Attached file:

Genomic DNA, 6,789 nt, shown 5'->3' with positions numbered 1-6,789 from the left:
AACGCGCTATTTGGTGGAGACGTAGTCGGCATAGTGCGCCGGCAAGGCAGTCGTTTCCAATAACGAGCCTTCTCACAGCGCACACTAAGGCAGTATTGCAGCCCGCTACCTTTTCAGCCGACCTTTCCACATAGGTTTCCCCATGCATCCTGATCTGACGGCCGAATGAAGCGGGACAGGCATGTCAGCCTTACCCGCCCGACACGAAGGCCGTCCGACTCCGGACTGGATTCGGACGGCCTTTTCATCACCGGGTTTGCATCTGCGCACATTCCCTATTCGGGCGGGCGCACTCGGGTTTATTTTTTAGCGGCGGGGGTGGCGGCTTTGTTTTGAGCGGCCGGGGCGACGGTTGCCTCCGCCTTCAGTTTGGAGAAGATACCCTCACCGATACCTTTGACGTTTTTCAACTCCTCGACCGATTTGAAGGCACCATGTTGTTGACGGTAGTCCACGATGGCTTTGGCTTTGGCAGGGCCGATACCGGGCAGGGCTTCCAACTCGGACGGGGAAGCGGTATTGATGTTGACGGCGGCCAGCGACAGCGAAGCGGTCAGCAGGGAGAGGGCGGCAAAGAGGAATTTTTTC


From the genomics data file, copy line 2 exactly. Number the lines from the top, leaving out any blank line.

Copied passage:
AACGCGCTATTTGGTGGAGACGTAGTCGGCATAGTGCGCCGGCAAGGCAGTCGTTTCCAATAACGAGCCTTCTCACAGCGCACACTAAGGCAGTATTGCAGCCCGCTACCTTTTCAGCCGACCTTTCCACATAGGTTTCCCCATGCATCCTGATCTGACGGCCGAATGAAGCGGGACAGGCATGTCAGCCTTACCCGCCCGACACGAAGGCCGTCCGACTCCGGACTGGATTCGGACGGCCTTTTCATCACCGGGTTTGCATCTGCGCACATTCCCTATTCGGGCGGGCGCACTCGGGTTTATTTTTTAGCGGCGGGGGTGGCGGCTTTGTTTTGAGCGGCCGGGGCGACGGTTGCCTCCGCCTTCAGTTTGGAGAAGATACCCTCACCGATACCTTTGACGTTTTTCAACTCCTCGACCGATTTGAAGGCACCATGTTGTTGACGGTAGTCCACGATGGCTTTGGCTTTGGCAGGGCCGATACCGGGCAGGGCTTCCAACTCGGACGGGGAAGCGGTATTGATGTTGACGGCGGCCAGCGACAGCGAAGCGGTCAGCAGGGAGAGGGCGGCAAAGAGGAATTTTTTC